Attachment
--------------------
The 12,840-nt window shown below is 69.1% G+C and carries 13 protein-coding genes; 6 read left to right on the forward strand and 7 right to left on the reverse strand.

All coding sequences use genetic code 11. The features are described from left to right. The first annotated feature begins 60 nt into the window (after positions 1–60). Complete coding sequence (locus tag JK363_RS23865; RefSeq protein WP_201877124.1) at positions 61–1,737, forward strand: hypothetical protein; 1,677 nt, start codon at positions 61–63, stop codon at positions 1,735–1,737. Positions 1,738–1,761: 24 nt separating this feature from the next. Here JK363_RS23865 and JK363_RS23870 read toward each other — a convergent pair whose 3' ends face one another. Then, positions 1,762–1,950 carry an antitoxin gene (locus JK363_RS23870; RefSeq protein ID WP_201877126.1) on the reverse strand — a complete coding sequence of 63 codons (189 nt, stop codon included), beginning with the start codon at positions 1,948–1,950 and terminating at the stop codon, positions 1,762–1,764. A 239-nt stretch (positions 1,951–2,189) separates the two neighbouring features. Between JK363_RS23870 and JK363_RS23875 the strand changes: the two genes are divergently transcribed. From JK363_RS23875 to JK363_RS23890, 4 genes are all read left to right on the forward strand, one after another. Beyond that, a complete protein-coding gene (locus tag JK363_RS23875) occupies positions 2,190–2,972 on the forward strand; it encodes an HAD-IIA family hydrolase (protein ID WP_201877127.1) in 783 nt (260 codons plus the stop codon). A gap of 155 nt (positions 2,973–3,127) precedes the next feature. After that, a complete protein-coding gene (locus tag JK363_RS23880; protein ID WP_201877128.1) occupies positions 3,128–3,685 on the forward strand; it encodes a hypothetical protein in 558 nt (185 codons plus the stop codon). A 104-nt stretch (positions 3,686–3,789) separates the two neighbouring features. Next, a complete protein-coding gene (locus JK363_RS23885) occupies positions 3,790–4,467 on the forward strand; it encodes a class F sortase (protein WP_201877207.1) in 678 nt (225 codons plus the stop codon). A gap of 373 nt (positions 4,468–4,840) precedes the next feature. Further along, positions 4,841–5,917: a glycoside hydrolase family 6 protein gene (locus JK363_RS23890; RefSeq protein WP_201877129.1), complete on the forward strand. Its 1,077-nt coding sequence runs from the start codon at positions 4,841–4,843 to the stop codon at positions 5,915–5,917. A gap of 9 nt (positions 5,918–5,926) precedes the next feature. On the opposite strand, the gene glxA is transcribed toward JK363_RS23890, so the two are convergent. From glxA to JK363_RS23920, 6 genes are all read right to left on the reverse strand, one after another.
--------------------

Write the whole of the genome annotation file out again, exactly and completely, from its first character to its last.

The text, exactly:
The 12,840-nt window shown below is 69.1% G+C and carries 13 protein-coding genes; 6 read left to right on the forward strand and 7 right to left on the reverse strand.

All coding sequences use genetic code 11. The features are described from left to right. The first annotated feature begins 60 nt into the window (after positions 1–60). Complete coding sequence (locus tag JK363_RS23865; RefSeq protein WP_201877124.1) at positions 61–1,737, forward strand: hypothetical protein; 1,677 nt, start codon at positions 61–63, stop codon at positions 1,735–1,737. Positions 1,738–1,761: 24 nt separating this feature from the next. Here JK363_RS23865 and JK363_RS23870 read toward each other — a convergent pair whose 3' ends face one another. Then, positions 1,762–1,950 carry an antitoxin gene (locus JK363_RS23870; RefSeq protein ID WP_201877126.1) on the reverse strand — a complete coding sequence of 63 codons (189 nt, stop codon included), beginning with the start codon at positions 1,948–1,950 and terminating at the stop codon, positions 1,762–1,764. A 239-nt stretch (positions 1,951–2,189) separates the two neighbouring features. Between JK363_RS23870 and JK363_RS23875 the strand changes: the two genes are divergently transcribed. From JK363_RS23875 to JK363_RS23890, 4 genes are all read left to right on the forward strand, one after another. Beyond that, a complete protein-coding gene (locus tag JK363_RS23875) occupies positions 2,190–2,972 on the forward strand; it encodes an HAD-IIA family hydrolase (protein ID WP_201877127.1) in 783 nt (260 codons plus the stop codon). A gap of 155 nt (positions 2,973–3,127) precedes the next feature. After that, a complete protein-coding gene (locus tag JK363_RS23880; protein ID WP_201877128.1) occupies positions 3,128–3,685 on the forward strand; it encodes a hypothetical protein in 558 nt (185 codons plus the stop codon). A 104-nt stretch (positions 3,686–3,789) separates the two neighbouring features. Next, a complete protein-coding gene (locus JK363_RS23885) occupies positions 3,790–4,467 on the forward strand; it encodes a class F sortase (protein WP_201877207.1) in 678 nt (225 codons plus the stop codon). A gap of 373 nt (positions 4,468–4,840) precedes the next feature. Further along, positions 4,841–5,917: a glycoside hydrolase family 6 protein gene (locus JK363_RS23890; RefSeq protein WP_201877129.1), complete on the forward strand. Its 1,077-nt coding sequence runs from the start codon at positions 4,841–4,843 to the stop codon at positions 5,915–5,917. A gap of 9 nt (positions 5,918–5,926) precedes the next feature. On the opposite strand, the gene glxA is transcribed toward JK363_RS23890, so the two are convergent. From glxA to JK363_RS23920, 6 genes are all read right to left on the reverse strand, one after another.